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Updates: Emerald Ash Borer

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Friday, October 11, 2019 - 7:00am

Announcer: Farm and Family is a production of the Mississippi State University Extension Service.

Amy Myers: Today we're talking about updates on emerald ash borer. Hello, I'm Amy Myers and welcome to Farm and Family. Today we're speaking with Dr.Blake Layton, Mississippi State University Extension Entomologist. Blake, what is emerald ash borer, and why is it of concern?

Blake Layton: Well Amy, this is one of those billion dollar bugs. So this is a non-native, wood-born beetle that showed up in the country from Asia in about 2002, that's when they first started seeing it cause damage in Michigan. Since then, this little beetle has spread throughout the eastern United States, killing ash trees as it goes. So it's probably killed over hundreds of millions of ash trees now. And so far, Mississippi and Florida are the only states east of the Mississippi River where it is not known to occur. But that's going to change.

Amy Myers: And our ash trees, this is a very good tree, and we definitely don't want it to die out.

Blake Layton: That's right, yeah. This is an important species, a lot of us have ash tress in our landscape. Some land owners have ash trees on their land that they want to harvest for timber, and this beetle, it doesn't just damage them. It kills them outright. And it's a little bit unique. A lot of our insects that kill the tree, they do that with the help of carrying a disease organism into the tree as well. This beetle is able to kill ash trees by itself, without any assistance from a diseased organism. The larvae just girdle the [cambin 00:01:27] layer and kill the tree.

Amy Myers: Oh, that's awful. What tree species are effected by this pest?

Blake Layton: As the name suggests, it affects ash tree. Now, interestingly, this thing came from Asia, and the ash trees that they have over there are used to this beetle, so they're not killed by this beetle. But when it showed up here in the US, our green ash and white ash is highly susceptible to it, real easily killed. So that's the primary species that's killed.

But we also know that it can and will attack and kill white fringe tree. That's a small tree that people sometimes grow on their landscape, some people know it as "Grancy Graybeard," or "Old Man's Beard," so that's an aside. But the big deal thus far are ash trees.

Amy Myers: Okay, so when can we expect to see this pest appear in the state?

Blake Layton: That's a very good question. And the answer is we really don't know, but it could happen any time now. Because, as I said, Mississippi and Florida are the only states where it doesn't occur. However, it is in southern Arkansas and northern Louisiana. Eastern Tennessee, it's in parts of Alabama. And especially in that Arkansas-Louisiana area, it's really close.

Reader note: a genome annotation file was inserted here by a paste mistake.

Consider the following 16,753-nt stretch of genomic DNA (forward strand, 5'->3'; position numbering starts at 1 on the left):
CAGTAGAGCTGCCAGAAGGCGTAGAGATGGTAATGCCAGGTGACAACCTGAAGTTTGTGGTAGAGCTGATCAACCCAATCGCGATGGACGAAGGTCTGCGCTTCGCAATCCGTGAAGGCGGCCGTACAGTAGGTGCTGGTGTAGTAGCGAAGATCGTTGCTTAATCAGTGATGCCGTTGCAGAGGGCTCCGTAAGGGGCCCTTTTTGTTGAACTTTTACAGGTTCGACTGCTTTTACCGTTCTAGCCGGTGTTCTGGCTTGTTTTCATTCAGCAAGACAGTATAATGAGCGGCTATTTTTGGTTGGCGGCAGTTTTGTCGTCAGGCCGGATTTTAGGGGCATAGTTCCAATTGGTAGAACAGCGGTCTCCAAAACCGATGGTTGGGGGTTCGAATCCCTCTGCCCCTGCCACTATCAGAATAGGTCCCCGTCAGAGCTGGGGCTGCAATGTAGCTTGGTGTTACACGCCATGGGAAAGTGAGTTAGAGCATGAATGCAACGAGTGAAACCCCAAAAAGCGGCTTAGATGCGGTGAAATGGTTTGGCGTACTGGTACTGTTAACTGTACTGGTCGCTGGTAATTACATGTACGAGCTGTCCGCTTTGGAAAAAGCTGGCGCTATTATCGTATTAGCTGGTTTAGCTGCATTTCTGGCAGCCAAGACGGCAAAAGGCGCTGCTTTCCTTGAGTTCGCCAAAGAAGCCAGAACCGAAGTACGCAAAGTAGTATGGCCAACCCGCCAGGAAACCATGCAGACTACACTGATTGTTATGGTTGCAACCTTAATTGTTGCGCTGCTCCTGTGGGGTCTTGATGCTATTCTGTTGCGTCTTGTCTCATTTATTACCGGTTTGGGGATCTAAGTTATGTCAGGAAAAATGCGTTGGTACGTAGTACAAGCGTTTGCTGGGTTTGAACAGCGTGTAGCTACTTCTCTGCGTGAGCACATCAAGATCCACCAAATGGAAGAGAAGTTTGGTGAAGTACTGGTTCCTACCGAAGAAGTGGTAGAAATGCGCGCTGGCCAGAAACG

But that kind of doesn't matter, because the way this thing gets spread around the country, if somebody that had a tree that was infested and died in their yard, maybe they cut that for firewood and they just put it in the car and bring it on a camping trip, or travel with that wood in some other way. So this thing could show up anywhere in the state at any time.

Amy Myers: Okay, so what steps should be taken by citizens to protect ash trees and their landscape?

Blake Layton: Another thing about this pest is that it's a little unique in that we can't wait until we see the damage. The tree is half-dead from emerald ash borer, and then treat it, and save it. It takes about three to five years from the time a tree begins to be attacked until it's too late to save it, but they start their damage up in the top of the tree, and people don't notice that.

And so we've really got to be vigilant for that. And so what I suggest to the homeowners here right now, is that if you have an ash tree, or ash trees in your landscape, that you go ahead and start thinking about this and mark those trees. And say, "Okay, I'm willing to spend 100 dollars a year to protect that tree." That's the kind of thinking we have to do right now. And then, when we know that emerald ash borer is within 15 to 30 miles of our tree, that's when we'll start [preventively 00:03:47] treating that tree.

Amy Myers: Okay, that's with a preventive solution or chemical or something?

Blake Layton: Right. There are several different insecticides that can be used to control emerald ash borer, they're not applied as sprays, they're applied as a soil drench around the tree, only once a year. There's one product that can be injected into the trunk of the tree that will give protection for two years. And there's some other treatment options, but they're all fairly easy to apply, either by homeowners or by a certified commercial applicator.

Amy Myers: Okay. And where can we go to find more information about emerald ash borer and how to control it?

Blake Layton: Well, we have this publication called, "Protect Landscape Ash Trees from emerald ash borer," and that's available through your local country extension office, or if you want to go online and find that you can go to "extension.msstate.edu" and then to search for the publication, just type in "protect landscape ash trees" and you should find that publication. And it's got all this information in there.

Amy Myers: Today we've been speaking with Dr.Blake Layton, Extension Entomologist. I'm Amy Myers, and this has been Farm and Family. Have a great day.

Announcer: Farm and Family is a production of the Mississippi State University Extension Service.

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